4. It is our hormones, our education and our socialization. Not our stars, though. Women move first to protect the babies and children and then to keep them healthy and well growing up. But they can claim equal consideration and at minimum show their daughters and sons and the father of their children responsibility toward the whole. As for the camping gear, I would have instructed my daughter to leave it stacked where her friend or her father could find it.

  5. This was how my father defined a woman. “All you have to do is look at the word,” he’d say. “Wo-man… a man with a womb.” I never argued with him. Apparently it comes from the Old English ‘wimman’ a variant of ‘wifman’. I recall being in a friend’s house with my dad—this man was a little older than my dad—and he was explaining why the French for chair is la chaire, because a man sat in it. I see his logic—just link of male and female cable connectors—but since women also sit in chairs even then I thought it was flawed. One of my earliest posts was about the French need to genderise everything.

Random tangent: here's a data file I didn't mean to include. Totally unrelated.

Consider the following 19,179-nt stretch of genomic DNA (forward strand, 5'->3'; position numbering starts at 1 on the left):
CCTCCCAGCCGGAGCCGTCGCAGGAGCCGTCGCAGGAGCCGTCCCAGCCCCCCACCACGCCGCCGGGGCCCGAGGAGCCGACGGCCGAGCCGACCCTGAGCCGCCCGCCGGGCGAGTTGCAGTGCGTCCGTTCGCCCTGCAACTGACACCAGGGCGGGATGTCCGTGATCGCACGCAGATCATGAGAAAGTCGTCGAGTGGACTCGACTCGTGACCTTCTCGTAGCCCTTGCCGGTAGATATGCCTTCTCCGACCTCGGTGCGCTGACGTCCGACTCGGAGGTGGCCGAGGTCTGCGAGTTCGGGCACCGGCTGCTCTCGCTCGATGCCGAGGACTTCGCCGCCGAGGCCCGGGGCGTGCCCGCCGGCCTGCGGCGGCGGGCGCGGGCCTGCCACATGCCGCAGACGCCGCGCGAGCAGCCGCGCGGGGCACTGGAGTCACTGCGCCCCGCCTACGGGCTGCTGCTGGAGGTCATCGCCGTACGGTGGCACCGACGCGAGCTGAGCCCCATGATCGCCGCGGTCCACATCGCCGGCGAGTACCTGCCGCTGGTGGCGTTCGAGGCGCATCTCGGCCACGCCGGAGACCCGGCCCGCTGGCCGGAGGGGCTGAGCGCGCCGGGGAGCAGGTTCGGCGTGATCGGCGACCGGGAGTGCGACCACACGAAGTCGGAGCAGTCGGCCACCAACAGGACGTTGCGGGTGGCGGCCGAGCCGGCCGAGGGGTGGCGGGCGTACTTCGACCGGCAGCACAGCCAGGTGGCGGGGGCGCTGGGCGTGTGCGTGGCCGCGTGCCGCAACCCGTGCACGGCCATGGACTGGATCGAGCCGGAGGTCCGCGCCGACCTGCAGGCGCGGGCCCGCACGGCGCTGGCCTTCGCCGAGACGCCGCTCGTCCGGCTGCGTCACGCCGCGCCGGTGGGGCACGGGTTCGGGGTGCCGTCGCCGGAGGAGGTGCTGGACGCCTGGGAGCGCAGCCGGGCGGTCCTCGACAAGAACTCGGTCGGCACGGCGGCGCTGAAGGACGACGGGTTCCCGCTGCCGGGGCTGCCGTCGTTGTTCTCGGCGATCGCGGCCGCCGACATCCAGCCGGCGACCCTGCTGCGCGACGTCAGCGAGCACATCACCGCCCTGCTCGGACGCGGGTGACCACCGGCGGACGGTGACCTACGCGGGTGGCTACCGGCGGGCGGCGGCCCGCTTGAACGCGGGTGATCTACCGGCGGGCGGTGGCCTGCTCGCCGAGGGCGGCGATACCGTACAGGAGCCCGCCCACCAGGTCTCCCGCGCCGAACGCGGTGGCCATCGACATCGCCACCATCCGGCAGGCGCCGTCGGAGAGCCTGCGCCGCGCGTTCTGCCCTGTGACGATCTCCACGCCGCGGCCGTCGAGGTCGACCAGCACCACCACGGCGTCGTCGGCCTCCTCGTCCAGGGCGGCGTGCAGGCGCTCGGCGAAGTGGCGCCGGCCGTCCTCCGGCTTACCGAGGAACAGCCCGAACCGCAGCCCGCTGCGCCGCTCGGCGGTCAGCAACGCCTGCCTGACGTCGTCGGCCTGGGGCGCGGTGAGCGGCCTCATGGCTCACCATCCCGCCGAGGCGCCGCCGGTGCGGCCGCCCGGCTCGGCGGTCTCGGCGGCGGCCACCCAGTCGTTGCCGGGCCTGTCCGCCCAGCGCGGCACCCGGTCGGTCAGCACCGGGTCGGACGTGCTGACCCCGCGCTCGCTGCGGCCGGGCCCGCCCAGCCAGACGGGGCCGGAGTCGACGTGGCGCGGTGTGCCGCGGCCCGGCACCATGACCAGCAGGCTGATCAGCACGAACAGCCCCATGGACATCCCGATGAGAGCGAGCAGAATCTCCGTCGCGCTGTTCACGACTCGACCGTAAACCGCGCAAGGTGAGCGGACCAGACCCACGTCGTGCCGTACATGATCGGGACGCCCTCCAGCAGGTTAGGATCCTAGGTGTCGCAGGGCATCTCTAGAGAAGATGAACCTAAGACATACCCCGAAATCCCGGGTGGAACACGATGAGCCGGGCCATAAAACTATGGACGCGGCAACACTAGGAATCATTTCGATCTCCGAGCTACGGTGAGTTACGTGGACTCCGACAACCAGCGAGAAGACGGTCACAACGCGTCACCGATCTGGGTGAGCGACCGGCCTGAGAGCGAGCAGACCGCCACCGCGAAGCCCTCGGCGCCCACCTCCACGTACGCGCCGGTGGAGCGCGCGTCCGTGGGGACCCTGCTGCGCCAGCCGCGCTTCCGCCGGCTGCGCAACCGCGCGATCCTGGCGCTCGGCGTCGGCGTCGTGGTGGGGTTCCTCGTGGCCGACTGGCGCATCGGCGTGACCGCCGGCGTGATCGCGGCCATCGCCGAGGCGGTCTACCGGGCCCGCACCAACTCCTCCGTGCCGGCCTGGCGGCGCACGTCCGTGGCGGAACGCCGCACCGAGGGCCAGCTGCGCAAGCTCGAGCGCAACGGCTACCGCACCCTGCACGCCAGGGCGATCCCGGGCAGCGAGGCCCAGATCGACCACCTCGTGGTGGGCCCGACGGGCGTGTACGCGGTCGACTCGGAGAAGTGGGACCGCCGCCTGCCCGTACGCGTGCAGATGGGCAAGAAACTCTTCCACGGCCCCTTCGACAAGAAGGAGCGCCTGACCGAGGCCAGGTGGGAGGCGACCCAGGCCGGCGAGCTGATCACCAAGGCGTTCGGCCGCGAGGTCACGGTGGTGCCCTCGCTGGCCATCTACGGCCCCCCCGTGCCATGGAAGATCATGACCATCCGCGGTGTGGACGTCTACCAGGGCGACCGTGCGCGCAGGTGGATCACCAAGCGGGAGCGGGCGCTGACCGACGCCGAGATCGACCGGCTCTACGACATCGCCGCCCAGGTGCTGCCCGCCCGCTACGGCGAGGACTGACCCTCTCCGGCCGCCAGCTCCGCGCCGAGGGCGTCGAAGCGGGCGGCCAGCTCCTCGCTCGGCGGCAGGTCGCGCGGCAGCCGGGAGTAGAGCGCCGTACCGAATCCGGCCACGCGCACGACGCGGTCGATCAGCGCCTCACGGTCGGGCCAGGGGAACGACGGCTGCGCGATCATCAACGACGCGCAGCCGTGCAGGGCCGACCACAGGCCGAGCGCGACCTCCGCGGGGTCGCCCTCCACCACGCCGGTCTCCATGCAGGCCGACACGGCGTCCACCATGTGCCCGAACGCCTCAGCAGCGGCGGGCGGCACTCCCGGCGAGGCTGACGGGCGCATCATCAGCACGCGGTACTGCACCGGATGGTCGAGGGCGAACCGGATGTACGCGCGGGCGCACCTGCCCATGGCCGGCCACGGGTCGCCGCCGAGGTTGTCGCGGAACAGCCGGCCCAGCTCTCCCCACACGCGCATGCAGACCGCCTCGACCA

My wife has commented more than once about how innocent I am. You’d think by my age I would’ve managed to grow out of it but she is right. There are things in this life I should get but don’t. Feminism is one of these things. On one level I do get it. I think what I don’t get is why the need for it. And by that I mean: What happened all those years ago to turn our complements into our inferiors? And I know the answer to that but I still don’t get it. Because I don’t behave that way—and it’s a miracle considering how I was brought up—I don’t understand why others do. I never in a million years thought that the warning signs for a heart attack were different if you were a female; I asked Carrie and this was the first she’s heard of it too. But now I think about it I can’t think of a single woman who’s ever had a heart attack—they tend to have strokes—and that does seem to be a trend according to this 1995 Ancel Keys Lecture: Sex Differences in Coronary Heart Disease: Why Are Women So Superior? My dad had two heart attacks; the second killed him.